VANCOUVER - It's a familiar scene on TV newscasts: wads of cash, rows of guns and bags full of drugs displayed neatly on a table by police officers seemingly posing by their latest set of trophies.
One more drug bust, another haul, and big-time traffickers facing the prospect of hefty jail time.
But some former law enforcement officials in Canada and the United States who have spent years fighting the ongoing war on drugs say it's a losing battle.
Their views about how prohibition has failed to make a dent in the drug supply while millions of dollars continue to be wasted on criminalizing recreational drug users are told in the National Film Board documentary Damage Done: The Drug War Odyssey.
It premiers in Victoria on Saturday, followed by a showing in Vancouver on Sunday before airing on TV on April 28.
Most of the police officers featured in the film are part of a growing U.S.-based organization called LEAP - Law Enforcement Against Prohibition -- which also includes corrections officers, retired and sitting judges and prosecutors.
Mike Smithson, a spokesman for LEAP, said from Medford, Mass., that about 330 of the organization's 7,000 international members are Canadians.
They include Senator Larry Campbell, a former RCMP drug squad officer and Vancouver mayor who ran on a platform of reducing harm from drug use.
Campbell, whose views are featured in the film, said in an interview that drug laws need to be reformed so addiction is treated as a health issue that's exacerbated by other problems including poverty, homelessness and mental illness.
He said his law-and-order stance about criminalizing junkies as a Mountie changed radically when he became Vancouver's chief coroner in 1996 and saw the devastating effects of drug overdoses in the city's seedy Downtown Eastside.
"My philosophy had to shift because I went from enforcing the law to trying to save people's lives," said Campbell, who will speak at the Vancouver premiere of the film on Sunday.
"When I really took a hard look at it, I realized that what we were doing was not saving lives. In fact, we were seeing the deaths increase."
Campbell is a proponent of Vancouver's safe-injection site, which provides a harm-reduction approach to treating people who may otherwise overdose or pass on blood-borne diseases like HIV from shared needles.
At Insite, the only such facility in North America, addicts shoot up heroin in the presence of a nurse and are offered referrals for treatment.
Campbell noted that various studies published in top international journals such as the Lancet, the British Medical Journal and the New England Journal of Medicine have hailed the positive effects of Insite, including reduced property crime by people desperate for a fix.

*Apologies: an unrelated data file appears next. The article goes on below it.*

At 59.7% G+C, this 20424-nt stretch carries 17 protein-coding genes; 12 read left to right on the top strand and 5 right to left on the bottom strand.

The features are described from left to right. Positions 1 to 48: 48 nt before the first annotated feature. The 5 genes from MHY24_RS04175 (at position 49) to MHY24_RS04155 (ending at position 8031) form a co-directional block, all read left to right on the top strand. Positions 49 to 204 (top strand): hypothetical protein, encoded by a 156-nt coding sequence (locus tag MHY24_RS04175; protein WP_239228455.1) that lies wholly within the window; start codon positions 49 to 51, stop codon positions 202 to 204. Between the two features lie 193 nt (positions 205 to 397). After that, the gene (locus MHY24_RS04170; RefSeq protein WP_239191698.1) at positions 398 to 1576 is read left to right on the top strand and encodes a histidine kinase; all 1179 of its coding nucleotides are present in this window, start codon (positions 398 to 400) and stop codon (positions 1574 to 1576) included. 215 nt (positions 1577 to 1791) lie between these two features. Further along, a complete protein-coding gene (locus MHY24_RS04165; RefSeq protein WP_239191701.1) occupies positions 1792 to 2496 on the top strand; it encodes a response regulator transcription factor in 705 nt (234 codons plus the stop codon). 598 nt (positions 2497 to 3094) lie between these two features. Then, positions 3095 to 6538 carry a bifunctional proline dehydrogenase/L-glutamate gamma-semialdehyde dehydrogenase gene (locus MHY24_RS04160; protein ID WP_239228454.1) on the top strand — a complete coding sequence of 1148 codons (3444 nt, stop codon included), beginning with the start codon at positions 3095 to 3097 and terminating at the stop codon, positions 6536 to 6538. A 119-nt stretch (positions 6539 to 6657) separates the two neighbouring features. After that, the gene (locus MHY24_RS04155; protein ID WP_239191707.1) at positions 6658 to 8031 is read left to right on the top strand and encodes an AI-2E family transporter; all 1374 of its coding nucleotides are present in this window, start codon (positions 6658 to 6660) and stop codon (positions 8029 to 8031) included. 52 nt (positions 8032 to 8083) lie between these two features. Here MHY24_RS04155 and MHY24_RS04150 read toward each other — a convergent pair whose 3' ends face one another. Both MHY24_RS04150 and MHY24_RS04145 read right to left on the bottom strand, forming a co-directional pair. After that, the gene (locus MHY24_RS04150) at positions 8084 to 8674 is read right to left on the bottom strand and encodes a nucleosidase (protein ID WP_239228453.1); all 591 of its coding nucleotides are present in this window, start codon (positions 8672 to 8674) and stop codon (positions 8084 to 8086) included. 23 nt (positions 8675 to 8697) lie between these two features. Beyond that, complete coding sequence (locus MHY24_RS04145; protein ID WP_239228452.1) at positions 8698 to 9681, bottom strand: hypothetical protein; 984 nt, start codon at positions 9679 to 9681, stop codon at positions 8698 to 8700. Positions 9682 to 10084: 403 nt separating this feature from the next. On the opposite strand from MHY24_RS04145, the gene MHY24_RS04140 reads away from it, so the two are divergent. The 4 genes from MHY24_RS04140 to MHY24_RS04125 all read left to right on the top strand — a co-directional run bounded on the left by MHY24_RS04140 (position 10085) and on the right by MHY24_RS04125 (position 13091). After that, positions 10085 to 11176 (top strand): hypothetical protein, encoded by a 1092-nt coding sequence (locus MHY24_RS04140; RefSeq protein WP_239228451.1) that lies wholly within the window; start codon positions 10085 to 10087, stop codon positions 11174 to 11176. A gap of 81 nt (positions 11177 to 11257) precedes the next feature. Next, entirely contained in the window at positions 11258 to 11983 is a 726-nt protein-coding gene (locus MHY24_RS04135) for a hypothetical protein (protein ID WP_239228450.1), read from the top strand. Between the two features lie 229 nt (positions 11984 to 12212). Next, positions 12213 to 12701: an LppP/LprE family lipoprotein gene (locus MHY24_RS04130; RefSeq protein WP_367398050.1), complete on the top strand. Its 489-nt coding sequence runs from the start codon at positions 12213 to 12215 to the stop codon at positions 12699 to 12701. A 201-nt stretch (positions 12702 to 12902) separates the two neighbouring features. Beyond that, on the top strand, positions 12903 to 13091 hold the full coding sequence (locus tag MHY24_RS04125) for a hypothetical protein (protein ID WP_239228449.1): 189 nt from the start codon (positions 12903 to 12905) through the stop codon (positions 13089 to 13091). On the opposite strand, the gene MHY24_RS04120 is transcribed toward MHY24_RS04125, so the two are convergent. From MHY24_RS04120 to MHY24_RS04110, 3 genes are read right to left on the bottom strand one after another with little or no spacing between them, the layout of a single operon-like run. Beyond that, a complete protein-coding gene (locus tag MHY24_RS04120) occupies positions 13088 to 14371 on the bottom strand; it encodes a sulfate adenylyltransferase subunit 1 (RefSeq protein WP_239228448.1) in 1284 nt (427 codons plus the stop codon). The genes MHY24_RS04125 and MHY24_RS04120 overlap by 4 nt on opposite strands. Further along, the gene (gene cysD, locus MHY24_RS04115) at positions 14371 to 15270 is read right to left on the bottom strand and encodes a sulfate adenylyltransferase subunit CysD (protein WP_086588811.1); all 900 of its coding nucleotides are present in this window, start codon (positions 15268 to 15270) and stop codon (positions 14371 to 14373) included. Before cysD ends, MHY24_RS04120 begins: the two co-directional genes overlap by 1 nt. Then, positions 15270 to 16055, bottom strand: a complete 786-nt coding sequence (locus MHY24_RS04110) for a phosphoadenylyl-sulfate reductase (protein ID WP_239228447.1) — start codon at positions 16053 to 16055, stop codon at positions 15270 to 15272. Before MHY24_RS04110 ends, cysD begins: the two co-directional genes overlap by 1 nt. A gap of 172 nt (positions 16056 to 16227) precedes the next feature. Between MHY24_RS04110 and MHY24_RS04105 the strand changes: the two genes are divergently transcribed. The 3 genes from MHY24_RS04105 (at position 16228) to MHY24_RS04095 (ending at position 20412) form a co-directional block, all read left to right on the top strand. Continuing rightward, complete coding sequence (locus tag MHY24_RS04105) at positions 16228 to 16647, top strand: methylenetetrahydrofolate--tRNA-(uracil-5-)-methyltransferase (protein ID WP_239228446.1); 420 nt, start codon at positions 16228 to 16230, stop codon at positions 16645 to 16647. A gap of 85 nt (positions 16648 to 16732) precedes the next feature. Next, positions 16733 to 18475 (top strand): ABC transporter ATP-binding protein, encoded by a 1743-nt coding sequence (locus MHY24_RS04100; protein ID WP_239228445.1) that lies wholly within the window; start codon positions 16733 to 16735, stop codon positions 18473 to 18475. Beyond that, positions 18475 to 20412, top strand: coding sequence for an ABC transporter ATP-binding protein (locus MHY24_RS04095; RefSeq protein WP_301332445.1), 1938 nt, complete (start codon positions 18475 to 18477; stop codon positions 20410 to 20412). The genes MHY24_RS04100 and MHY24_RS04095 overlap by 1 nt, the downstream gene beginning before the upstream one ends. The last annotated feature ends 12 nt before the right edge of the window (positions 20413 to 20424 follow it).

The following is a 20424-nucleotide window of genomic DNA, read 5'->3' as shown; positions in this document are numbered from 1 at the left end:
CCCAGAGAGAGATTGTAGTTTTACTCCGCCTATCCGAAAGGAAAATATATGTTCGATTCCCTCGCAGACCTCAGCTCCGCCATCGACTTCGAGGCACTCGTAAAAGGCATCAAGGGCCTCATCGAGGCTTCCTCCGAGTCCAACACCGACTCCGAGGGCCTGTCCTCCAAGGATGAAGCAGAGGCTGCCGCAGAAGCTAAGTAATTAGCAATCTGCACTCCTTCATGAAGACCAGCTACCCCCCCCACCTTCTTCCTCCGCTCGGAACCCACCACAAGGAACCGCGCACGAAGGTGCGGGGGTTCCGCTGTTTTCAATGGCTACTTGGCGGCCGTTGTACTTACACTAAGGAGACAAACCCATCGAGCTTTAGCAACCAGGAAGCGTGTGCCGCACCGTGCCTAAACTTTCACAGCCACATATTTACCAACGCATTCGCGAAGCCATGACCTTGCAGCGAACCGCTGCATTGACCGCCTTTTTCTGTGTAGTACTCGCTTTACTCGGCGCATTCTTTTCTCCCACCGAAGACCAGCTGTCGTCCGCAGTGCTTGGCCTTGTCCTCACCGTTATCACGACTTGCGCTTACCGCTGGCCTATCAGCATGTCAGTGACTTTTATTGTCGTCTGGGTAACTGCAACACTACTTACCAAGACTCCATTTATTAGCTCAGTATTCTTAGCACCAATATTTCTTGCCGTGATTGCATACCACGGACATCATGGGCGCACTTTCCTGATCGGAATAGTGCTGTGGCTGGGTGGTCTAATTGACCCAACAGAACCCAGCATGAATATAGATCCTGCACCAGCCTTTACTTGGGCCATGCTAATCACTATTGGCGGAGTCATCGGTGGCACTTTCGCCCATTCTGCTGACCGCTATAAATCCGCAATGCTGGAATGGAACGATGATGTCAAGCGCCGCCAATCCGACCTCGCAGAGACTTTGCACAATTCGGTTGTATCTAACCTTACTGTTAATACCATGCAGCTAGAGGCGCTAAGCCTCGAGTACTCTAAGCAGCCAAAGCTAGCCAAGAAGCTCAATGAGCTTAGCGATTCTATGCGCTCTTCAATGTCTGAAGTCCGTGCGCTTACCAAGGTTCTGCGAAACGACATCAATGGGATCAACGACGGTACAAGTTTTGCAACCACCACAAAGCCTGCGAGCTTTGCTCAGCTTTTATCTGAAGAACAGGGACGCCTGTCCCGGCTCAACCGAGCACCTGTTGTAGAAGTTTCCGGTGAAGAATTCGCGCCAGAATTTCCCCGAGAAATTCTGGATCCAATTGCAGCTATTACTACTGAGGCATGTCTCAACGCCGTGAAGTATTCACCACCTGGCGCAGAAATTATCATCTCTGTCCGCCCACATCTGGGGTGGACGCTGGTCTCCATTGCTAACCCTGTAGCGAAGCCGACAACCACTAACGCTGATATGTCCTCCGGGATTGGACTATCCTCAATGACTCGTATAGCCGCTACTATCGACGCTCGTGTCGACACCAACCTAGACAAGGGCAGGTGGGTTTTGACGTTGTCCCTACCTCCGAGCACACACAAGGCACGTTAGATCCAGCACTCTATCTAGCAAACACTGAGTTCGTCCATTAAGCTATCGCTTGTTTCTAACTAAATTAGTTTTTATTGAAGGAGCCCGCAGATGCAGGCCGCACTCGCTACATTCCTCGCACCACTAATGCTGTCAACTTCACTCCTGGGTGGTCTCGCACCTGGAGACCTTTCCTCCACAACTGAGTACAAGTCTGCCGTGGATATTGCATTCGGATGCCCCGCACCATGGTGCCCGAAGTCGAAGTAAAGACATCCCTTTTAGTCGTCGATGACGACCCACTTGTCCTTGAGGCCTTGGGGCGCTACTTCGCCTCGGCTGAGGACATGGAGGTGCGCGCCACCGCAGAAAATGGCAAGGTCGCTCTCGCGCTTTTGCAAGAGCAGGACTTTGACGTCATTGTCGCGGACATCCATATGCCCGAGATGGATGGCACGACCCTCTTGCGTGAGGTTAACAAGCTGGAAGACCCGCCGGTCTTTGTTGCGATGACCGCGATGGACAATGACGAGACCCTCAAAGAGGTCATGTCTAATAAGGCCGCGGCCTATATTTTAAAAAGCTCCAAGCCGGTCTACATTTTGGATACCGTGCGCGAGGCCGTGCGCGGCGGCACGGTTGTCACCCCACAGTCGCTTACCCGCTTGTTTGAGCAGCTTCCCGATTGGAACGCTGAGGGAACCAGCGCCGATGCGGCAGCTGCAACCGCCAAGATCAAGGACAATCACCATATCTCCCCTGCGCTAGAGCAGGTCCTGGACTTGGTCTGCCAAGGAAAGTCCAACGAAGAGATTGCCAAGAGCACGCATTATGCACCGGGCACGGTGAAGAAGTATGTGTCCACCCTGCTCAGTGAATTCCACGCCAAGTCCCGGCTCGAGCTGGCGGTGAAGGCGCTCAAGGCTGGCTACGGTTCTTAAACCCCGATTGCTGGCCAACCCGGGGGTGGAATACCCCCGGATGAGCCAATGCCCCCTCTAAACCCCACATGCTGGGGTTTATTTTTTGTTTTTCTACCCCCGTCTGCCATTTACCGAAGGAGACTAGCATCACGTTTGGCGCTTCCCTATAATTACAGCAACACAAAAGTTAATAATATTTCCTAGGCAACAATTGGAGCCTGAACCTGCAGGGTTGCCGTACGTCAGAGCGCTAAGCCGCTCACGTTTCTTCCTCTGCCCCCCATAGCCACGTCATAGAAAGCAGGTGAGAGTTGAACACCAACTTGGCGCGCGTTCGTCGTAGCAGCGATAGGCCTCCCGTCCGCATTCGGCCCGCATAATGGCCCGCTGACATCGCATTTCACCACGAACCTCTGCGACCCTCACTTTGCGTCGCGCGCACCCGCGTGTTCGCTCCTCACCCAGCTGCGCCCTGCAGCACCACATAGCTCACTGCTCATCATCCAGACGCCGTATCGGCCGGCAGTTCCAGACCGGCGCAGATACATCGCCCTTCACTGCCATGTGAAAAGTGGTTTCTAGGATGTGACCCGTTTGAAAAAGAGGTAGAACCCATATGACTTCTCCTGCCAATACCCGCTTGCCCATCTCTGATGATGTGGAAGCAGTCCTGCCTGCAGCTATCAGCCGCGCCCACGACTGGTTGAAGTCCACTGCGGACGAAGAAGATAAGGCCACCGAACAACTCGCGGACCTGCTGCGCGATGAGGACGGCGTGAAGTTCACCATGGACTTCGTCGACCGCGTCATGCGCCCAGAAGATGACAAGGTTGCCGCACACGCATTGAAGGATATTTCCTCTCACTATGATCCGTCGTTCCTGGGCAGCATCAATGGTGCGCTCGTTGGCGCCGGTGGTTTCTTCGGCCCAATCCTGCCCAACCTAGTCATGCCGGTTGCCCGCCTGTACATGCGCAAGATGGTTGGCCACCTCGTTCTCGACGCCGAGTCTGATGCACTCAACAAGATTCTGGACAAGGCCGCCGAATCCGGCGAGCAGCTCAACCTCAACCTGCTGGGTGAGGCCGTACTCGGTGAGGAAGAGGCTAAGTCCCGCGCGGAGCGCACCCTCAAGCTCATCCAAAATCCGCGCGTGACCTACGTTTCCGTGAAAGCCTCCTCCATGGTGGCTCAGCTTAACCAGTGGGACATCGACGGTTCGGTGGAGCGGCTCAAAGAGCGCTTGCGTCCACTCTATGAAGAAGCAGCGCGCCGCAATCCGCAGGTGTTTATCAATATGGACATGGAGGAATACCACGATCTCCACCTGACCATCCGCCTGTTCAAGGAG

The facility is operating as a pilot project until the end of the year, when the Conservative government is expected to decide its fate.
"I will say this, I will not let it be shut down," Campbell said, adding the site saves taxpayers $250,000 a year for every addict who doesn't contract HIV.
Like other members of LEAP, Campbell favours legalization of drugs so they can be controlled and regulated.
He said such a policy change wouldn't create a nation of addicts just like the end of alcohol prohibition in the United States and Canada in the 1930s didn't turn more people into drunks.
"My position is we legalize marijuana and we tax the living hell out of it and we put all of the money we get from it back into health care," Campbell said of British Columbia's $8-billion-a-year industry.
Const. John Gayder of the Niagara Parks Police in Niagara Falls, Ont., is a founding member of LEAP.
He says in the film that he gives drug calls a low priority because arresting such people isn't helping them.
Ending the prohibition on drugs would do away with gangs fighting over turf and distribution of drugs and the related shootings and beatings that go along with the trade, he said.
Jerry Paradis, who retired as a B.C. provincial court judge four years ago, is also a LEAP member and after 35 years on the bench, he echoes Gayder's sentiments .
Starting in the mid-1980s, Paradis said he was bothered by the notion that petty criminals arrested for offences such as shoplifting to buy drugs, would return repeatedly to the prisoners' box in front of him instead of getting the help they needed for their addiction.
"I had no choice but to deal with them as if they were criminals rather than people with a serious health problem," he said.
Drugs have spawned a massive industry, not just for law enforcement, but for lawyers and the entire court system.
"I fully accept that the RCMP has seriously invested, in its history, the idea of drug prohibition and will not let go of that very easily.
"I'm satisfied that for them it's a very serious industry just like in the United States for prison builders," he said of the high number of people in that country jailed for even simple drug possession.
But Paradis said there's a growing debate, especially in Canada over the last three years or so, that favours legalizing drugs to remove traffickers' profit and end the cycle of violent crime and prostitution.
At the same time, there's more awareness that addicts need treatment, not jail time, he said.
"I can say that there are a number of judges I've spoken to who agree entirely that this madness should be stopped, it should end."
We are careful not to duplicate the efforts of other organizations, and as a grassroots coalition of prisoners and social reformers, our resources (time and money) are limited. The vast expertise and scope of the various drug reform organizations will enable you to stay informed on the ever-changing, many-faceted aspects of the movement. Our colleagues in reform also give the latest drug war news. Please check their websites often.